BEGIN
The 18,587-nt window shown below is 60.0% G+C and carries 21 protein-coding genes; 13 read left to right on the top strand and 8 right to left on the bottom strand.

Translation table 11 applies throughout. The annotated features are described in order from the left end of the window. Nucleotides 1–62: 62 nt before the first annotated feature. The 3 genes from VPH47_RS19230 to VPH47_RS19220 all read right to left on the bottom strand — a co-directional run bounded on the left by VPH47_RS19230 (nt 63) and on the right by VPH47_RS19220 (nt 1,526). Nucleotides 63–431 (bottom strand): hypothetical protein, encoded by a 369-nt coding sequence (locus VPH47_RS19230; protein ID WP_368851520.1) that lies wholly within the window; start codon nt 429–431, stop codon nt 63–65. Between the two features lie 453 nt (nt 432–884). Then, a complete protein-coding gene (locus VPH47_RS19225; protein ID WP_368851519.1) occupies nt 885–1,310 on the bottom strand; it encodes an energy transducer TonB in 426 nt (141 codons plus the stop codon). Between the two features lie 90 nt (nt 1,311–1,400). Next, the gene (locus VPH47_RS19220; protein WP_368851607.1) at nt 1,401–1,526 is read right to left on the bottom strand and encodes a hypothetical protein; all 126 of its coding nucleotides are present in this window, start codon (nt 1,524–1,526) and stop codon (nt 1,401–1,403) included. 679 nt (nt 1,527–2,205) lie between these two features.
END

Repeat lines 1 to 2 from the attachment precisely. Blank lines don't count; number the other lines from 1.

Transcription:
The 18,587-nt window shown below is 60.0% G+C and carries 21 protein-coding genes; 13 read left to right on the top strand and 8 right to left on the bottom strand.

Translation table 11 applies throughout. The annotated features are described in order from the left end of the window. Nucleotides 1–62: 62 nt before the first annotated feature. The 3 genes from VPH47_RS19230 to VPH47_RS19220 all read right to left on the bottom strand — a co-directional run bounded on the left by VPH47_RS19230 (nt 63) and on the right by VPH47_RS19220 (nt 1,526). Nucleotides 63–431 (bottom strand): hypothetical protein, encoded by a 369-nt coding sequence (locus VPH47_RS19230; protein ID WP_368851520.1) that lies wholly within the window; start codon nt 429–431, stop codon nt 63–65. Between the two features lie 453 nt (nt 432–884). Then, a complete protein-coding gene (locus VPH47_RS19225; protein ID WP_368851519.1) occupies nt 885–1,310 on the bottom strand; it encodes an energy transducer TonB in 426 nt (141 codons plus the stop codon). Between the two features lie 90 nt (nt 1,311–1,400). Next, the gene (locus VPH47_RS19220; protein WP_368851607.1) at nt 1,401–1,526 is read right to left on the bottom strand and encodes a hypothetical protein; all 126 of its coding nucleotides are present in this window, start codon (nt 1,524–1,526) and stop codon (nt 1,401–1,403) included. 679 nt (nt 1,527–2,205) lie between these two features.